Customer Review

Reviewed in Australia on 7 June 2014
Is it possible to make the wrong choice for the right reasons? These are the moral dilemmas posed by author ML Stedman in her powerful debut novel The Light Between Oceans.
On Anzac day 1926, a German immigrant who arrived in Australia prior to World War 1 (and was interred for the duration), is walking with his wife and baby when they are attacked by drunken locals. This attack sets in motion events which have heartbreaking consequences.
Tom Sherbourne physically survived WW1, but mentally he can’t quite face life; why him when so many others didn’t come home? He needs healing time and takes a job on Janus Rock, a lighthouse off the coast of Western Australia. Much to his surprise he meets Isabel in the town of Point Partageuse and although he discourages her advances, she is not a lady easily discouraged. After a long courtship conducted by letter, they marry and Isabel joins him on the island.
In the 1920s lighthouse keeping wasn’t an easy life; for starters there was the isolation, the supply ship only visited quarterly and leave was only given every three years. The light itself required many hours work to keep it functioning, cleaning, polishing, refilling the lamp which powered the flame.
“The oceans never stop ... the wind never finishes. Sometimes it disappears, but only to gather momentum from somewhere else, returning to fling itself at the island ... Existence here is on the scale of giants. Time is in the millions of years; rocks which from a distance look like dice cast against the shore are boulders hundreds of feet wide, licked round by millennia ...”
Despite this, Tom and Isabel grow stronger in their marriage, their happiness only marred by the lack of the children they so desire. When their third baby is stillborn, Isabel moves into a dark place where Tom cannot follow.
A boat with a dead man and a mewling baby washes ashore on Janus Rock and Isabel quickly sees it as a sign from God that she is supposed to raise this child, a replacement for the baby she and Tom have just buried. Tom intends to record the wrecked boat into the lighthouse log, he even leaves blank spaces to enter the details, but bows to Isabel’s wish to raise this child as their own and so the beautiful and precocious Lucy restores the light to Isabel’s eyes. “Once a child gets into your heart, there’s no right or wrong about it.”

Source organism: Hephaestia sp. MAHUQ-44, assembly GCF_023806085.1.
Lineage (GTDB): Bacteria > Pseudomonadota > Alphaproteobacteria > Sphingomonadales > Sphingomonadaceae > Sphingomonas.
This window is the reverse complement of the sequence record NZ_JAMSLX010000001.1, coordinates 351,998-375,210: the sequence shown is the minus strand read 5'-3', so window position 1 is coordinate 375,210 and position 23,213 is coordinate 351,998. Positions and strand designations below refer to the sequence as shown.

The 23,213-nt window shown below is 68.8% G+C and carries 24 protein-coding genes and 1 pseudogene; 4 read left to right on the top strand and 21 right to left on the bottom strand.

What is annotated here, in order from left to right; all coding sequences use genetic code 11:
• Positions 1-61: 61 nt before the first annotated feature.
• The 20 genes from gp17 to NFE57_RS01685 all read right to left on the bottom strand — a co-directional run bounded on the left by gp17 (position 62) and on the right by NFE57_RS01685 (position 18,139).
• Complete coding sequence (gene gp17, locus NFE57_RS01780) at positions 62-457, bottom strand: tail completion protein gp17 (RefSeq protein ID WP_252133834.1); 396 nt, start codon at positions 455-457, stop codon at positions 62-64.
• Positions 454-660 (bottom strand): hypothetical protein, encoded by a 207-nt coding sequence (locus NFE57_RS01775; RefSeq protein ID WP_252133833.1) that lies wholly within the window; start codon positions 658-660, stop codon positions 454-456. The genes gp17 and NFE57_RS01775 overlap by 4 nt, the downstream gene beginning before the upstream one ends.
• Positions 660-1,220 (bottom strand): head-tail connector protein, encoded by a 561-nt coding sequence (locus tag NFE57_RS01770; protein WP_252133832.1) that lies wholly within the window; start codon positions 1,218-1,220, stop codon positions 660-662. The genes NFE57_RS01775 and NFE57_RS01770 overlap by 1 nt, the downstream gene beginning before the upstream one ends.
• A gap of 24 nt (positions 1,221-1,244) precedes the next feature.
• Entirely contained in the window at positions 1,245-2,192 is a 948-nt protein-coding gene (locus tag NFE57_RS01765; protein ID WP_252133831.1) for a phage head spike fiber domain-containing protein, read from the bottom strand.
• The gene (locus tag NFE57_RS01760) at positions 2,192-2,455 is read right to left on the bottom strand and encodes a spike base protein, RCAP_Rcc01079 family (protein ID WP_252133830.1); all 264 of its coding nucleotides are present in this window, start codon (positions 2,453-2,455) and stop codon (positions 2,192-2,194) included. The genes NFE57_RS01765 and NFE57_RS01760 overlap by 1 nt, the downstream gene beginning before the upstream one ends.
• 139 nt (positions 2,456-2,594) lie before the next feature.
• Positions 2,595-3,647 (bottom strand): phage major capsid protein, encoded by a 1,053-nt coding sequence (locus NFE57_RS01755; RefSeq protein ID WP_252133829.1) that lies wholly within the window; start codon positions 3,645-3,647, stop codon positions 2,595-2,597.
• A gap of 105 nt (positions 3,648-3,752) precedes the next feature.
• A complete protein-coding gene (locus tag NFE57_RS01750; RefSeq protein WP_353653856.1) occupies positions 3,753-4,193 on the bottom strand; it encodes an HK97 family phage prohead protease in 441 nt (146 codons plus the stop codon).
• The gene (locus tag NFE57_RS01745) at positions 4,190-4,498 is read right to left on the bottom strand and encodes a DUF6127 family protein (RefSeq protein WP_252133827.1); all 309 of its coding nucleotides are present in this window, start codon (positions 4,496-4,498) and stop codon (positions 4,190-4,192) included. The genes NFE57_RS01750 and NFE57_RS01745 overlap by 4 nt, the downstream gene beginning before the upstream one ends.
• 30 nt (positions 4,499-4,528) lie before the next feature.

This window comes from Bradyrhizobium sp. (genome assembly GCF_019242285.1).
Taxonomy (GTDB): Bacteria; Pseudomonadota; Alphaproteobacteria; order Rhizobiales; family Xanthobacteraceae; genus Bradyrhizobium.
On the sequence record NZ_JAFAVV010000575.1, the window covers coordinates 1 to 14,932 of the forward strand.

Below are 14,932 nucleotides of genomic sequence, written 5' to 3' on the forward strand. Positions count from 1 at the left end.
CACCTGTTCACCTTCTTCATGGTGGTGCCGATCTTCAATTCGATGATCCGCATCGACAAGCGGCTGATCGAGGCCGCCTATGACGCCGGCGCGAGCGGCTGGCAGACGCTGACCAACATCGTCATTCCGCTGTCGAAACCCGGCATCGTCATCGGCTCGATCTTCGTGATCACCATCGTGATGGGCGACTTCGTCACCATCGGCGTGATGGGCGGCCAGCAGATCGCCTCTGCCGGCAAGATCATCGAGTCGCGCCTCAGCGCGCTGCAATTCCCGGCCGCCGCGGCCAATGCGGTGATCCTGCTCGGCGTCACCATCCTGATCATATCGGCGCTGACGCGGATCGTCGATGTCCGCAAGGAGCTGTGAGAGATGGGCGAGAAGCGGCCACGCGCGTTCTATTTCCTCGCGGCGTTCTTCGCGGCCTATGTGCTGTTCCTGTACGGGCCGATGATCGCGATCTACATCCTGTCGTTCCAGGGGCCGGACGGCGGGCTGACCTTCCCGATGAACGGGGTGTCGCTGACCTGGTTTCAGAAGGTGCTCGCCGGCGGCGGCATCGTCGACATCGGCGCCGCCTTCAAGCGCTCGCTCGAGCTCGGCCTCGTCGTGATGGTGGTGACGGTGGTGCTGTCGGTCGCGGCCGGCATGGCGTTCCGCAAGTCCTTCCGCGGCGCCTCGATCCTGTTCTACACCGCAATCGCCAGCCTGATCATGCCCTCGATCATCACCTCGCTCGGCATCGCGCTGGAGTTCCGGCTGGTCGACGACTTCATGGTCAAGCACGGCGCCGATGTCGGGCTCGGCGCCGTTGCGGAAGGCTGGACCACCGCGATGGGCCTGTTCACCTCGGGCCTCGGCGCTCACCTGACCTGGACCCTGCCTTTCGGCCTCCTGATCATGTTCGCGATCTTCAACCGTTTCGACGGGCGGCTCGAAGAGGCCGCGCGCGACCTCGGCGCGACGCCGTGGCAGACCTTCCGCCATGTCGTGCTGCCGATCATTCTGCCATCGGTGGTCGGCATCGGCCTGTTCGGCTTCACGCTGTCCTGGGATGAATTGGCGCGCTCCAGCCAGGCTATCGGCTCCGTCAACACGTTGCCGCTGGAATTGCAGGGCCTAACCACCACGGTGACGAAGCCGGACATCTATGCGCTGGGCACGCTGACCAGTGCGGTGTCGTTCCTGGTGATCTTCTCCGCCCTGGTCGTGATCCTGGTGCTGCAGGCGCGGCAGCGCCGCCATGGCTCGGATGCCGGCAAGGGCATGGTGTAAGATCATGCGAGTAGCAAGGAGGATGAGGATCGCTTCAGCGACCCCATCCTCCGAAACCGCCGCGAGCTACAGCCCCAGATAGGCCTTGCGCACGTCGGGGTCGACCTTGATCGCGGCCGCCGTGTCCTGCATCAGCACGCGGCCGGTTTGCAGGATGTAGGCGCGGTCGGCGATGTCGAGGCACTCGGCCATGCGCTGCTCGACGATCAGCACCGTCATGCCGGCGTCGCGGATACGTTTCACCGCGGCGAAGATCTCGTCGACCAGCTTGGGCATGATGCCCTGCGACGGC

Is their decision right? Is it wrong, but justifiable? Is there a woman somewhere searching for her husband and child? How would you react in these circumstances?
For me this novel worked on so many levels; I felt empathy for the main protagonists and cared for them. Would I have made the choices the author made in the telling of the story? I honestly don’t know, but I do know these choices were well supported by the story. I love the way Stedman uses duality throughout the novel; Janus Rock for example is named for the two faced god Janus; baby Lucy has two stories; the main locations of Janus Rock, island, and Point Partageuse, mainland; even the name of the novel refers to the point where the calm Indian Ocean meets the turbulent Great Southern Ocean.
I’d like to share with you another quote from the book which I find particularly insightful – “She knew that if a wife lost a husband, there was a whole new word to describe who she was: she was now a widow. A husband became a widower. But if a parent loses a child, there was no special label for their grief. They were still just a mother or a father, even if they no longer had a son or daughter. That seemed odd.”
The Light Between Oceans is a story which held me and just when I thought I had it worked out, the author made slight shifts to the story. Great read, highly recommended.
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